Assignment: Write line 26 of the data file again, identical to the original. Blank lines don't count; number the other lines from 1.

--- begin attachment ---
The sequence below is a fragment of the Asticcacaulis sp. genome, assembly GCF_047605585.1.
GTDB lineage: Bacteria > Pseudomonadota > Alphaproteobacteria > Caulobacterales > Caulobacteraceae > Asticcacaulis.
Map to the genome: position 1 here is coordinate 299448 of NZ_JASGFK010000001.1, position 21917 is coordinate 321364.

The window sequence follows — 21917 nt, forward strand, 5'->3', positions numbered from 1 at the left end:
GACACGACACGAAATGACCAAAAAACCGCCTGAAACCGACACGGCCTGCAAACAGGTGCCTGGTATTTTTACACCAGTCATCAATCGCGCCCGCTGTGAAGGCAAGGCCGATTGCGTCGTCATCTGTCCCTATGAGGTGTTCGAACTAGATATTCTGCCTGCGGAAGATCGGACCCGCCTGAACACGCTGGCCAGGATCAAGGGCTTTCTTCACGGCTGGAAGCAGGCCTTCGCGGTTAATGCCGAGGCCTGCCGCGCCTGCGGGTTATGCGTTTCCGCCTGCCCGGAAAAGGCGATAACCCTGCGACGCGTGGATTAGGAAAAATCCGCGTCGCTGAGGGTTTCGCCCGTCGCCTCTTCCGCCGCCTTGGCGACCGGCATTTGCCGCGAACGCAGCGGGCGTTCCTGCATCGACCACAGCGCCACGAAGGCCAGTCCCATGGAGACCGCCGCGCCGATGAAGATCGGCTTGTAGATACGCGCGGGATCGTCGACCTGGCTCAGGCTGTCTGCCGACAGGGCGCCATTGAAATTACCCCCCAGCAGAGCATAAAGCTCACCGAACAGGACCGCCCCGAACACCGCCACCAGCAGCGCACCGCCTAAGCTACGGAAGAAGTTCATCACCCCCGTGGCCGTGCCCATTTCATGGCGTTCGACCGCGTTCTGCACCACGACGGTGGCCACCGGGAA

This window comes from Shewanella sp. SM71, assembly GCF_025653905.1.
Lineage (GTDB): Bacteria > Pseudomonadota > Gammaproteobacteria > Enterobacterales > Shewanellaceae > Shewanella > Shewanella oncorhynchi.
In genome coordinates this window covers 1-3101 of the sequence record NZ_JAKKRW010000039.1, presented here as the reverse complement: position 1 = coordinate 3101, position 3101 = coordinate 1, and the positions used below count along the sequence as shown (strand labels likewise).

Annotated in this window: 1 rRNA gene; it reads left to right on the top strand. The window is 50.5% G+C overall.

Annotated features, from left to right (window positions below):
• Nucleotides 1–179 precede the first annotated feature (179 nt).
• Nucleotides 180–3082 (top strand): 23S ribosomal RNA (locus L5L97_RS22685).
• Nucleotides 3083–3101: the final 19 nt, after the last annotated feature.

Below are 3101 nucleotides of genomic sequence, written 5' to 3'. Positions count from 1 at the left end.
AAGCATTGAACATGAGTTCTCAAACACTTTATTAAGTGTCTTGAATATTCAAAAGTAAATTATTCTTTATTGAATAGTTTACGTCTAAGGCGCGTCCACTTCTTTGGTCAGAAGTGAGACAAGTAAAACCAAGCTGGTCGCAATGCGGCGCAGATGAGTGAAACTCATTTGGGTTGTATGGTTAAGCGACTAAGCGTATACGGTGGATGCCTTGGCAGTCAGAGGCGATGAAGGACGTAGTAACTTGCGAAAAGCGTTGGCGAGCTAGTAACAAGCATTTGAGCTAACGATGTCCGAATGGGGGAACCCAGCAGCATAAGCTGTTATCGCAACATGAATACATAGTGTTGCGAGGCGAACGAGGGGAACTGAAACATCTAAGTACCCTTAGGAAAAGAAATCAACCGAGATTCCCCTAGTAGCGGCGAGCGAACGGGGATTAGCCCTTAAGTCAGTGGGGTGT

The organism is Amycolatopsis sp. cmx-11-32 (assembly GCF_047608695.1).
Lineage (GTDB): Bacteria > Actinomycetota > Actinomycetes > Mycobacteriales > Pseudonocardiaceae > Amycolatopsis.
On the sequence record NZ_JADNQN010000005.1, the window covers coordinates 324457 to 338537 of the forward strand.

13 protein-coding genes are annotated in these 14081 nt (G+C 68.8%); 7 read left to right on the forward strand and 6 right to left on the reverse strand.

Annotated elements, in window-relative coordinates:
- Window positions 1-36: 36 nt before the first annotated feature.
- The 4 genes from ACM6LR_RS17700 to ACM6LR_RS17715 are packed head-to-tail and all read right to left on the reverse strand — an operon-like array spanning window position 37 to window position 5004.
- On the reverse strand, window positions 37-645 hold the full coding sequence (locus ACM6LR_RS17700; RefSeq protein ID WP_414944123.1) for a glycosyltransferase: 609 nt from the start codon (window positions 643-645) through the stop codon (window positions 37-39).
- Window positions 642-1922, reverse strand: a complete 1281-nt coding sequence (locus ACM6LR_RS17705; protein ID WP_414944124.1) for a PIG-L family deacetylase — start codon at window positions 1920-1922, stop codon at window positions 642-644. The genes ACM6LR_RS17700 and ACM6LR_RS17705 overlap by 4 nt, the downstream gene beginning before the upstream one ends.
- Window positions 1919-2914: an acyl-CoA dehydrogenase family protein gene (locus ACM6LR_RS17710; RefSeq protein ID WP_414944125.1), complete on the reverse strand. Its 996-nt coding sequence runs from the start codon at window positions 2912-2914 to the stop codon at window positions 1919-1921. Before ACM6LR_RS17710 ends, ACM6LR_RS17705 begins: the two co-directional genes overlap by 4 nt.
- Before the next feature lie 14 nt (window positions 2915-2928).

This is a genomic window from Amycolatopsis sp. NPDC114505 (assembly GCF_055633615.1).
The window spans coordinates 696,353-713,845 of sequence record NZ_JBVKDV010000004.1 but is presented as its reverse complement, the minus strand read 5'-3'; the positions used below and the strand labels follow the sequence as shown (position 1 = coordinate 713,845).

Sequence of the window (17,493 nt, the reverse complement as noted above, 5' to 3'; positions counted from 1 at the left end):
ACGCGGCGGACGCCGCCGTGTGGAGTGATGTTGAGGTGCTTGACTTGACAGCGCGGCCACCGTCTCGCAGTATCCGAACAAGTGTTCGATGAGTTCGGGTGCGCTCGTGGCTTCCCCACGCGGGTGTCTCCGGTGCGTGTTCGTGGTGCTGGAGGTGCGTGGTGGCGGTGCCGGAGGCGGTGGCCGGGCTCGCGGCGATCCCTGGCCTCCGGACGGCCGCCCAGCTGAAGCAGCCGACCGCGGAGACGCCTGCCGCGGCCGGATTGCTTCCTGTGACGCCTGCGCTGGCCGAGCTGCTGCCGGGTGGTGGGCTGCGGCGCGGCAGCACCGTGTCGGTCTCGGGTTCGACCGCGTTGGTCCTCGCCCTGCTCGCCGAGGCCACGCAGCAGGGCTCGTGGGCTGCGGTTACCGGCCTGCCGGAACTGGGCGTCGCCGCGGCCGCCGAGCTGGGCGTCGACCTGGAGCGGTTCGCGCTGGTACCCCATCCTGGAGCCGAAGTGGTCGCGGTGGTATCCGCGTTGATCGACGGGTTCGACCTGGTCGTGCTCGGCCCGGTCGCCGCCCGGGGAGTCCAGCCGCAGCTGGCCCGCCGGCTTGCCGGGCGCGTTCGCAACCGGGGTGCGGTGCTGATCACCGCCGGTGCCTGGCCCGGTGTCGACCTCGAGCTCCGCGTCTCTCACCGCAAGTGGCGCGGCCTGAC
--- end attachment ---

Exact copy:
- Before the next feature lie 14 nt (window positions 2915-2928).